5. Mr. Durairaj referred to various decisions, such as Bhikaji Ramchandra v. Parushotham, 10 Bom. 220, Subbyaya v. Saminadayya, 18 Mad. 496 : 5 M. L. J. 63, Meenatchi Achi v. Anantanarayana Aiyar, 26 Mad. 224 : 12 M. L. J. 380, Suppu Nayakan v. Perumal Chheti, A. I. R. 1917 Mad. 285 : 34 I. C. 372, Ayya Mudalivelan v. Veerayes, 43 Mad. 812 : A. I. R. 1920 Mad. 424 and Raghbir Saran v. Mt. Sohan Devi, A. I. R. 1925 Lah. 456 : 86 I. C. 104. A reading of these decisions shows that while they are good authority for the contention that only an appeal lies against the order of abatement of a suit or an appeal, they do not seem to be authority for holding that an appeal also lies against the order refusing a petition to bring on record a legal representative. The question as to whether a revision or an appeal lies against an order passed by a Court under Order 22, Rule 6, rejecting a petition to be brought on record as legal representative, appears to have been concluded by the decision in Venkatakrishna Reddi v. Krishna Reddi, 49 Mad. 450 : A. I. R. 1926 Mad. 586, where the learned Judges have held on a reference, that the refusal to appoint a person as the legal representative of a deceased plaintiff or a deceased defendant cannot be regarded as a final decree and that no appeal would lie against such an order. The learned Judges also observed in that case, that they would give no expression of opinion as to what would be the consequence if the petitioner appealed against the actual order of abatement or dismissal of a suit or appeal. In the present case under revision, as pointed out above, the petitioner has preferred only a revision against the order rejecting his petition to be brought on record as legal representative of the deceased appellant and he has not preferred any appeal against the order of the abatement of the appeal passed by the learned District Judge. Therefore, in so for as this revision petition against the order refusing to bring him on record as legal representative is concerned, I hold that the petitioner has followed the right procedure in filing a revision petition and there is no substance in the contention of the learned counsel for the respondent.
6. Mr. Durairaj has also invited my attention to a decision in Harekrishna Mallik v. Narsingh Das, A. I. R. 1935 pat. 121 : 148 I. C. 333, where it has been held that where it was possible for a party to appeal against the decision of the appellate Court and he has not appealed, he cannot agitate the matter which might have been agitated in appeal by preferring an application in revision. Relying on this case, the learned counsel for the respondent contends that in so far as the petitioner has not preferred an appeal against the order of abatement of the original appeal, he cannot be heard on this revision petition which is preferred against the order dismissing his petition for being brought on record as legal representative. I am afraid the decision relied upon by the learned counsel for the respondent does not support his contention. It is true that the petitioner has preferred only a revision petition against the dismissal of his petition for being brought on record as legal representative; but, it is nowhere stated that he should, at the same time, file a second appeal against the order of abatement of the original appeal and that unless this is done he should not be heard. There is nothing that compels the petitioner to file an appeal against the order of abatement in order to enable him to be heard on the revision petition against the order in the petition referred to above. It is open to any party to choose his own remedies against adverse orders passed and to proceed in such manner as he may be advised. A party may prefer a revision against the order passed refusing him to be brought on record and may not choose to prefer an appeal against the order of abatement which followed the dismissal of the petition under Order 22 Rule 3, Civil P. C. When be does so, he submits himself to risk by reason of his own choice.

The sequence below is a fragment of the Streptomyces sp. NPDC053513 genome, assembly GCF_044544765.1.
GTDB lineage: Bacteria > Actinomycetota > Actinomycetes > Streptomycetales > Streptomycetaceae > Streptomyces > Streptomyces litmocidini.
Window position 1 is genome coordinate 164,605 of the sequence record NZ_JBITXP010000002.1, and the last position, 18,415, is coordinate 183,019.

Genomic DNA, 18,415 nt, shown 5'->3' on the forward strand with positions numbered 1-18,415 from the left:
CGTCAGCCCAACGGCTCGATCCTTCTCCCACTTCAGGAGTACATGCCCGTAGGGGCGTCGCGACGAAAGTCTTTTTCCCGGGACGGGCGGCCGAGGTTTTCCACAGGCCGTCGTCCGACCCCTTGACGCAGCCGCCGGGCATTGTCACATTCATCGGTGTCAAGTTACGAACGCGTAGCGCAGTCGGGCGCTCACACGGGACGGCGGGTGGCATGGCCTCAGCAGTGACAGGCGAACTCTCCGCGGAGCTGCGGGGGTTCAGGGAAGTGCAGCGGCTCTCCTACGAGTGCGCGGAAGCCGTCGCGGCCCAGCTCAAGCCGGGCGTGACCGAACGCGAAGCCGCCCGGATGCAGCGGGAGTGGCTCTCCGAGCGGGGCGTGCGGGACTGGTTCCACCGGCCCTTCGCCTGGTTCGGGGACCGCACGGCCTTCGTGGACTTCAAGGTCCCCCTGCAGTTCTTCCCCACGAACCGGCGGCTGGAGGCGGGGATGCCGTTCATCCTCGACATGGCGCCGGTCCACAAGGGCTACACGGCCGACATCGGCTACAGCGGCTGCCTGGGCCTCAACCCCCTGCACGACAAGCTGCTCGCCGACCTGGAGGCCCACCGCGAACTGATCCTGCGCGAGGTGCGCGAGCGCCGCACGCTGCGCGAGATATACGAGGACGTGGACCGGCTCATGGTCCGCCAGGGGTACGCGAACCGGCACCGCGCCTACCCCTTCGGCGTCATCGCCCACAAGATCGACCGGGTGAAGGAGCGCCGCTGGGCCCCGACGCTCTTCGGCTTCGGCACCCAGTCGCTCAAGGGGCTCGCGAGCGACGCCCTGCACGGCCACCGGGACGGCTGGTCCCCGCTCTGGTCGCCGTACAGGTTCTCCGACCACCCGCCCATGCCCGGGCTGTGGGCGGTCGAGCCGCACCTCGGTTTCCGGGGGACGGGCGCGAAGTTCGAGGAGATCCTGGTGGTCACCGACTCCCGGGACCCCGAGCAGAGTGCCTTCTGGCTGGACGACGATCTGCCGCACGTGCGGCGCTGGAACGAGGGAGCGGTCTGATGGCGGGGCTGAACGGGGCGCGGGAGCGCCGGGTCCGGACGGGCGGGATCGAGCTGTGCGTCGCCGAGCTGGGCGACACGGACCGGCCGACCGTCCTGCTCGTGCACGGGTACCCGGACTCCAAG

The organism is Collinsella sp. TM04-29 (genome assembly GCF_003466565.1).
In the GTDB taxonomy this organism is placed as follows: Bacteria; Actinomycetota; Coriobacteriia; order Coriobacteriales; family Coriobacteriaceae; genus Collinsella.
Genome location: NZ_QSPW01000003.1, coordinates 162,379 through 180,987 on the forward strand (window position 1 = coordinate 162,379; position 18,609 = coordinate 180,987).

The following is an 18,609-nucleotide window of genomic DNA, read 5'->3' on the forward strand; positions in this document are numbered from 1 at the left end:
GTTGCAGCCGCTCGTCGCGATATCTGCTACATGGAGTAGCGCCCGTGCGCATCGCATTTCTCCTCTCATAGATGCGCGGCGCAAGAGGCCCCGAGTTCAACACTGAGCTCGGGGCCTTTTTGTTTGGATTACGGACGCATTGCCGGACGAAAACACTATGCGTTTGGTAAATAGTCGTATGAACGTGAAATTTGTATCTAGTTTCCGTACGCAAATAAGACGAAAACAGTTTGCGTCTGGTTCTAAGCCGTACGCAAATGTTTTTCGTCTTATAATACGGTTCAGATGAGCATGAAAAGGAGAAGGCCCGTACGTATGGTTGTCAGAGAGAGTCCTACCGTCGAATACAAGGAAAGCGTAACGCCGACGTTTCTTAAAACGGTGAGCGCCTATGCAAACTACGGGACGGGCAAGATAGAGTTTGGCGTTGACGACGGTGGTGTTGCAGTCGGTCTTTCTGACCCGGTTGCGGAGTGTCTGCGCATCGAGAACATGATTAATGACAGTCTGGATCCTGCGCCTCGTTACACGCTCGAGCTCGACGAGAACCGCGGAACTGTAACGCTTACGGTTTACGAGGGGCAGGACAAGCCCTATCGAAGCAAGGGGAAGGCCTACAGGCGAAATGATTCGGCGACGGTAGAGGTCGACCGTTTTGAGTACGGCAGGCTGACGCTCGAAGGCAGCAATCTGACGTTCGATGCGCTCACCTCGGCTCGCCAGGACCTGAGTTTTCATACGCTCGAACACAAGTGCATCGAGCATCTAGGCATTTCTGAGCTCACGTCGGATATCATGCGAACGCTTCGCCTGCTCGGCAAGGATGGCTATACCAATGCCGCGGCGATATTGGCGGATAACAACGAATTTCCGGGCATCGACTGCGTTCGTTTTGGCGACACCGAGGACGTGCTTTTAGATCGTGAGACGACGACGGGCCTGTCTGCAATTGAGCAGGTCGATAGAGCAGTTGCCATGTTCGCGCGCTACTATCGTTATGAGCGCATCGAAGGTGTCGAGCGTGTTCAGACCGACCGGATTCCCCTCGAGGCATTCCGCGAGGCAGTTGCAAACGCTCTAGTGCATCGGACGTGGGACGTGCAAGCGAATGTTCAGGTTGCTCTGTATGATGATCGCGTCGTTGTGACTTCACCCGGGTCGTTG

7. It may be possible for the petitioner to prefer a petition to set aside the abatement or to prefer a second appeal against the order of abatement irrespective of the results of his civil revision petition under consideration. He may or may not get any relief, if he resorts to any of the steps stated above. It will all depend upon whether he has lost his rights under the law or whether he has still any left for enforcement. Under the circumstances, it is not possible for me to agree with the learned counsel for the respondent that inasmuch as the petitioner has not preferred an appeal against the order of abatement, this revision petition cannot lie. On the other hand, I feel that the petitioner is entitled to maintain this revision petition whether or not he has filed an appeal against the order of abatement. Only he takes the risk with his eyes wide open. No authority has been cited to controvert the view I have taken.